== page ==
27 December 2006

1332) Railway Shows The Cost Of «No Peace» Kars-Gyumri is the best option for all

Interview with another interesting Turkish person, who has made great efforts for the normalization of relations between Armenia and Turkey. The interview tries to highlight the European intentions of Turkey and the future of Armenian-Turkish relations from the viewpoint of a specialist. . .

Dr Burcu Gultekin is a research fellow at the Centre for European Studies at the Middle East Technical University in Ankara. She is in charge of the “Integration, Neighbourhood, Cross-Border Issues” research program. She is acting as the Europe Coordinator for the Turkish-Armenian Business Development Council (TABDC), and has been involved for three years in the Economy & Conflict Project of International Alert as a member of The Economy and Conflict Research Group of the South Caucasus, and is currently the project manager of the Caucasus Business & Development-Turkey Project.

She published a first report titled “The Stakes of the Opening of Turkish-Armenian Border, Cross-Border Relations between Turkey and Armenia”, co-authored a second report with Nicolas Tavitian for the Group for Research and Information on Peace and Security, “Les Relations Arméno-Turques; la Porte Close de l’Orient” (April, 2003, Brussels). Dr Gultekin tackled the issue of Turkish-Armenian relations in the report she prepared for NATO as the Manfred Wörner research fellow in 2004-2005, titled “Prospects for Regional Cooperation on NATO’s South-Eastern Border, Developing a Turkish-Russian Cooperation in South Caucasus”. She is currently preparing a report on the normalization of the Turkish-Armenian relations for the Turkish Economic and Social Studies Foundation (TESEV) based in Istanbul.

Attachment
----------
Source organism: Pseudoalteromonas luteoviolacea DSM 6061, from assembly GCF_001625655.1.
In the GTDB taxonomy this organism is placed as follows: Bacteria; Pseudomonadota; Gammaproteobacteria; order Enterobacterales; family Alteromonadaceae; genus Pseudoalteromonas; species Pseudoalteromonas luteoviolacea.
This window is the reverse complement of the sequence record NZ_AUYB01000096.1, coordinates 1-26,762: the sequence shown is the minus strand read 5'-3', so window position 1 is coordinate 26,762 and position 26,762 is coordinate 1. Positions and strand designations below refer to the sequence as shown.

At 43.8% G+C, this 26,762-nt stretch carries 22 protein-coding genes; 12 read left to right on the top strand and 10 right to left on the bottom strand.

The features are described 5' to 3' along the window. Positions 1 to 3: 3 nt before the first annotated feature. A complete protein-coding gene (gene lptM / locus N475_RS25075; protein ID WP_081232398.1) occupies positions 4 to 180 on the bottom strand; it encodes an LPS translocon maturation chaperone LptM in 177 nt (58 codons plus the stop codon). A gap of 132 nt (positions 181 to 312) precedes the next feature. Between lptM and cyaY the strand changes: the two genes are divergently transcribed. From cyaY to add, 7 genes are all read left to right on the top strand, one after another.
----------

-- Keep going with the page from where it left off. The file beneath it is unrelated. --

- Of what importance is EU for Turkey?

- The accession to EU is a national priority for Turkey. The reform process has been carried out with strong determination for the last four years. The negotiation talks started last year. Although there is the general acceptance negotiation talks is an open ended process, Turkey’s ultimate aim is full accession. There isn’t any alternative or any kind of B plan.

- Turkey is often blamed for not possessing the corresponding values to become a full member of EU. Do you think they are reasonable?

- Democracy and the respect of human rights are the fundamental values of the European construction. These values are defining the essential objectives and not the identity. European countries have committed themselves to the full accomplishment of democracy. Turkey, engaged in the EU accession process, is pursuing the same aspiration. Prime-Minister Erdogan translated the expression “Copenhagen criteria” into “Ankara criteria”. Democracy, human rights, abolition of death penalty, and other related issues are truly important for Turkey. We need these reforms, thereby some are arguing that the process is more important than the ultimate aim, namely to become a full-fledged EU member.

- How will the reforms made “on the paper” become integrated into the lives of ordinary Turkish citizens? Will it be a long process?

- Well, of course we need time. It is very important to translate reforms into the life of ordinary people. The best way to ensure the rule of law in a society is to empower citizens. Citizens have to know that they have rights and be acquainted with mechanisms that help to defend these rights. My point is not specific to Turkey. Many citizens of the EU member countries are de facto denied access to the justice. Access to information and the level of education are issues of particular significance in this respect. The credibility of the judiciary system in society is decisive. People should have confidence in courts and judges, even if they are facing a powerful person.

- Coming to Armenian-Turkish relations: do you think it will be ever possible to re-establish relations between us avoiding the discussion of Genocide issue? Is it possible not to touch this question and build a new kind of relationship?